Hypersonic flight inside the Earth's atmosphere is very punishing, physically. Better types of outer covering materials are needed to provide greater durability for multiple flights. Alternatively, inexpensive spray-on outer skins may be applied prior to each flight, which will naturally ablate in the course of the flight.

An earlier Al Fin article on this topic


Sunday, July 01, 2012

Using Nuclear "Waste" to Provide Thousands of Years of Electrical Power and Industrial Process Heat

This article was previously published on the Al Fin Energy blog

Scientists at Argonne National Labs are developing ways of utilising 95% of the energy in Uranium fuel rods -- rather than the mere 4% or so currently being extracted. They are developing new techniques of chemical separation of waste from fuel, and more efficient ways of burning the recycled fuel after being separated from the waste.
When used fuel comes out of a light-water reactor, it’s in a hard ceramic form, and almost all of it is still just uranium – about 95 percent, along with one percent other long-lived radioactive elements, called actinides. Both of these can be recycled as fuel. The remaining four percent are fission products, which are truly unusable.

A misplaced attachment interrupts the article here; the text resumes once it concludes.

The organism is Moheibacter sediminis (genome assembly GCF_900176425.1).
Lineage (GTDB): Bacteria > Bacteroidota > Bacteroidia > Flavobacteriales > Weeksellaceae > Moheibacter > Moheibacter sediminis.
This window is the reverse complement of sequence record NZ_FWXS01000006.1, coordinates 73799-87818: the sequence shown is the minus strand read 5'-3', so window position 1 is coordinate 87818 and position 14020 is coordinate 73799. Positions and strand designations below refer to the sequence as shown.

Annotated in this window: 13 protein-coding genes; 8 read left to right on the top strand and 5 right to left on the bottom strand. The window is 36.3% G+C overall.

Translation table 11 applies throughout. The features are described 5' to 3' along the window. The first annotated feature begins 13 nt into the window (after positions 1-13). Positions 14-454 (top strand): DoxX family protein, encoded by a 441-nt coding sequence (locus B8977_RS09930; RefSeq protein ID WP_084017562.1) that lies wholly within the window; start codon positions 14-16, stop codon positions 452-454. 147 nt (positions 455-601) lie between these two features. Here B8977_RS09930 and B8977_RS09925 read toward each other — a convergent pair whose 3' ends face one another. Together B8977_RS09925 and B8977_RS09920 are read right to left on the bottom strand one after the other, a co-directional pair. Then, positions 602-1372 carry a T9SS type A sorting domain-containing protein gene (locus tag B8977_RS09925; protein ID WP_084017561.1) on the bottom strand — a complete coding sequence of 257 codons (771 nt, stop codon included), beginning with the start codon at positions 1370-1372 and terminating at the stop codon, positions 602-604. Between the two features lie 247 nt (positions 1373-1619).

Pyroprocessing begins by chopping the ceramic fuel into little pieces and converting it into metal. Then it’s submerged in a vat of molten salts, and an electric current separates out uranium and other reusable elements, which can be shaped back into fuel rods.

The truly useless fission products stay behind to be removed from the electrorefiner and cast into stable glass discs. These leftovers do have to be put into permanent storage, but they revert back to the radioactivity of naturally occurring uranium in a few hundred years – far less than the thousands of years that untreated used fuel needs to be stored. _PO

One of the reasons why so little uranium is used is that almost every commercial reactor today is a type called a light-water reactor, or LWR. While LWRs are good at many things, they aren’t designed to wring every last watt of energy out of fuel. But LWRs aren’t the only type of reactor. Another class, called fast reactors, boasts the ability to “recycle” used fuel to get much more energy out of it. The main difference between the types of reactors is what cools the core. LWRs use ordinary water. Fast reactors use a different coolant, such as sodium or lead. This coolant doesn’t slow the neutrons as much, and consequently, the reactor can fission a host of different isotopes. This means that fast reactors can get electricity out of many kinds of fuel, including all of that leftover used fuel from LWRs. (LWRs can burn recycled fuel too, with some modification, but they aren’t as good at it.) _PO

More on pyroprocessing used nuclear fuel (PDF)

Extracting 30 times more energy from the same amount of nuclear fuel will help to make the same amount of fuel go much further. While we are being more efficient at using the nuclear fuel (and nuclear wastes) that we already have, we can learn many more ways to generate energy from mass.

The limits are in our heads.